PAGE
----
What Iraq's checkpoints are like
Editor's note: On Friday, an Italian intelligence officer was killed and Italian journalist Giuliana Sgrena was wounded as their car approached a US military checkpoint in Baghdad. The US says the car was speeding, despite hand signals, flashing white lights, and warning shots from US forces. Ms. Sgrena says her car was not speeding and they did see any signals. This personal account, filed prior to the shooting, explains how confusing and risky checkpoints can be - from both sides.Skip to next paragraph
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It's a common occurrence in Iraq: A car speeds toward an American checkpoint or foot patrol. They fire warning shots; the car keeps coming. Soldiers then shoot at the car. Sometimes the on-comer is a foiled suicide attacker (see story), but other times, it's an unarmed family.
As an American journalist here, I have been through many checkpoints and have come close to being shot at several times myself. I look vaguely Middle Eastern, which perhaps makes my checkpoint experience a little closer to that of the typical Iraqi. Here's what it's like.
You're driving along and you see a couple of soldiers standing by the side of the road - but that's a pretty ubiquitous sight in Baghdad, so you don't think anything of it. Next thing you know, soldiers are screaming at you, pointing their rifles and swiveling tank guns in your direction, and you didn't even know it was a checkpoint.
If it's confusing for me - and I'm an American - what is it like for Iraqis who don't speak English?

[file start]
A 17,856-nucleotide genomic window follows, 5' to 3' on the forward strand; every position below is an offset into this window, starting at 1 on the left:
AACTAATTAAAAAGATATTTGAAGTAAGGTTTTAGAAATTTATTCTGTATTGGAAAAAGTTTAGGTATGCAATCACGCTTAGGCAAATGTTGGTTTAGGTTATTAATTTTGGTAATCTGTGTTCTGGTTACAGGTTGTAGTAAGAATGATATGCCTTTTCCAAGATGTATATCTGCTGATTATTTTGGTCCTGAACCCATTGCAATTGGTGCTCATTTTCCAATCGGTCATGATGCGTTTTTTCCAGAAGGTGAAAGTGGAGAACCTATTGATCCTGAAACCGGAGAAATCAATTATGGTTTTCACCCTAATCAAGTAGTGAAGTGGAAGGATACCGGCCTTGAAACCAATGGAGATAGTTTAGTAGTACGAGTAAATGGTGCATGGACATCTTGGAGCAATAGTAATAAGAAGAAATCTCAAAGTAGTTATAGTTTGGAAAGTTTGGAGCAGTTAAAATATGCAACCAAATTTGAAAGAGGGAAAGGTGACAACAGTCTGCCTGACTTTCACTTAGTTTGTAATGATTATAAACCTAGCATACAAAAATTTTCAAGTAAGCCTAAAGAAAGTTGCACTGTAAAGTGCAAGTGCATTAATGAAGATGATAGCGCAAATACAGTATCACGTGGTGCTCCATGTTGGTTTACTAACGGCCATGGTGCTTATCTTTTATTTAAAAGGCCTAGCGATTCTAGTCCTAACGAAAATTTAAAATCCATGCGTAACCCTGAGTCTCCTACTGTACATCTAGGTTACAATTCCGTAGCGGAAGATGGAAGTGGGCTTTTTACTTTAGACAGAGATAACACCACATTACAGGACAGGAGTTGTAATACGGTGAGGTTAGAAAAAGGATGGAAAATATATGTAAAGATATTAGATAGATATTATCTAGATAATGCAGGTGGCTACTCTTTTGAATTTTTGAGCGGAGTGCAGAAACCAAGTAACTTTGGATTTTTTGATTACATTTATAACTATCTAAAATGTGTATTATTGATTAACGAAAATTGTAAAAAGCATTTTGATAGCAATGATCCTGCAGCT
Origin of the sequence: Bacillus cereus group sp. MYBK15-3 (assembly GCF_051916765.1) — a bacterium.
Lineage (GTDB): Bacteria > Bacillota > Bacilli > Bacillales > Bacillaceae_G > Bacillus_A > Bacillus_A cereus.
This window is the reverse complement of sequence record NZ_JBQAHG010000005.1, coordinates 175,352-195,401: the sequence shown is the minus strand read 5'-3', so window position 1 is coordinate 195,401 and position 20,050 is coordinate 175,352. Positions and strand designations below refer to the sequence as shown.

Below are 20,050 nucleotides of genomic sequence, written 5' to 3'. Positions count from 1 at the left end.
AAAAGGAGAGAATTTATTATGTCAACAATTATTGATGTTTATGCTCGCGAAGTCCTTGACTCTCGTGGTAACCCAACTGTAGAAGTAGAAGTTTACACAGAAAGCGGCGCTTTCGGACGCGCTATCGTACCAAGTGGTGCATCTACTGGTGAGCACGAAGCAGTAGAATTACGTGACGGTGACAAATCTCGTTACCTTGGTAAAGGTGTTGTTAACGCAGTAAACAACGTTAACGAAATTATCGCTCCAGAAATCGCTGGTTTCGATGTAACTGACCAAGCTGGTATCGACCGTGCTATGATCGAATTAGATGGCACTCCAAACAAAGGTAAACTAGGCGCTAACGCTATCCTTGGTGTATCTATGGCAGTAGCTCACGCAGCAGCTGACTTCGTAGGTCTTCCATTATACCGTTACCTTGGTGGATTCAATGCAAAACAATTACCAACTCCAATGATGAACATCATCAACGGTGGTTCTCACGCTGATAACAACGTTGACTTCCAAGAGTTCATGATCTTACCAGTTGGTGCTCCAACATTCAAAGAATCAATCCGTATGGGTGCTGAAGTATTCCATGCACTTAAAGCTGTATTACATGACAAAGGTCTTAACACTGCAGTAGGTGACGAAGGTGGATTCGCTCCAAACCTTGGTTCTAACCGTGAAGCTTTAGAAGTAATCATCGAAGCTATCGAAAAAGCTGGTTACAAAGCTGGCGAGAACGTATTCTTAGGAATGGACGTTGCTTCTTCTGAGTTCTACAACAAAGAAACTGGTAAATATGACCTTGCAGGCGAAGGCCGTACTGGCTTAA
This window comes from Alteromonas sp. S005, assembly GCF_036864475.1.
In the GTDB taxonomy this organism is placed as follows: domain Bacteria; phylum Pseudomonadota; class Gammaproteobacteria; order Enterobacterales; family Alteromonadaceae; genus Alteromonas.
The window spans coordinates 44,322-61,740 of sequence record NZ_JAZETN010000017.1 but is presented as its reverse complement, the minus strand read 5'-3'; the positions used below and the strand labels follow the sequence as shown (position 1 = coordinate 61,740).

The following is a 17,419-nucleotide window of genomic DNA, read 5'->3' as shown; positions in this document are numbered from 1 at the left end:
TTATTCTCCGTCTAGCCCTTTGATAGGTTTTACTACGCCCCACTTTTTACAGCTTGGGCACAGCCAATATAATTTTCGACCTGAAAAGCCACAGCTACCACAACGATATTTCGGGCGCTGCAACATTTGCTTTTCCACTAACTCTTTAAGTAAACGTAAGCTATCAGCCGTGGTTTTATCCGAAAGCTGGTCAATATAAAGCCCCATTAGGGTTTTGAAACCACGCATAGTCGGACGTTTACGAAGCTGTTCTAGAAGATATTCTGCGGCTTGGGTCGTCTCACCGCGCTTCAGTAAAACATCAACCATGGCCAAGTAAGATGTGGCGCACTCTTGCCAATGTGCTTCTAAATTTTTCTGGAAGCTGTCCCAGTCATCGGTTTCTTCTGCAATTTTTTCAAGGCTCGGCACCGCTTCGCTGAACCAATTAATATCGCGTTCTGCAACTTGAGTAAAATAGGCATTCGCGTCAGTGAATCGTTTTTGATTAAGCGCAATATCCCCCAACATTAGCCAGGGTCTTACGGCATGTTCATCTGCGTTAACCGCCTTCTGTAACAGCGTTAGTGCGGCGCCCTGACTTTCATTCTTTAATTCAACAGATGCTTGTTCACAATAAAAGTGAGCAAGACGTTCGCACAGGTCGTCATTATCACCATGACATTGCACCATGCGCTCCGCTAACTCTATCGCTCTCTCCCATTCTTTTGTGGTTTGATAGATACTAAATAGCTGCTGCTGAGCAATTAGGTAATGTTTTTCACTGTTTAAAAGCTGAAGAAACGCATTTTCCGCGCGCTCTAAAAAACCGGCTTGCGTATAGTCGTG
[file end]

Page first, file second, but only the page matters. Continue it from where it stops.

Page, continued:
In situations like this, I've often had Iraqi drivers who step on the gas. It's a natural reaction: Angry soldiers are screaming at you in a language you don't understand, and you think they're saying "get out of here," and you're terrified to boot, so you try to drive your way out.
Another problem is that the US troops tend to have two-stage checkpoints. First there's a knot of Iraqi security forces standing by a sign that says, in Arabic and English, "Stop or you will be shot." Most of the time, the Iraqis will casually wave you through.
Your driver, who slowed down for the checkpoint, will accelerate to resume his normal speed. What he doesn't realize is that there's another, American checkpoint several hundred yards past the Iraqi checkpoint, and he's speeding toward it. Sometimes, he may even think that being waved through the first checkpoint means he's exempt from the second one (especially if he's not familiar with American checkpoint routines).
I remember one terrifying day when my Iraqi driver did just that. We got to a checkpoint manned by Iraqi troops. Chatting and smoking, they waved us through without a glance.
Relieved, he stomped down on the gas pedal, and we zoomed up to about 50 miles per hour before I saw the second checkpoint up ahead. I screamed at him to stop, my translator screamed, and the American soldiers up ahead looked as if they were getting ready to start shooting.
After I got my driver to slow down and we cleared the second checkpoint, I made him stop the car. My voice shaking with fear, I explained to him that once he sees a checkpoint, whether it's behind him or ahead of him, he should drive as slowly as possible for at least five minutes.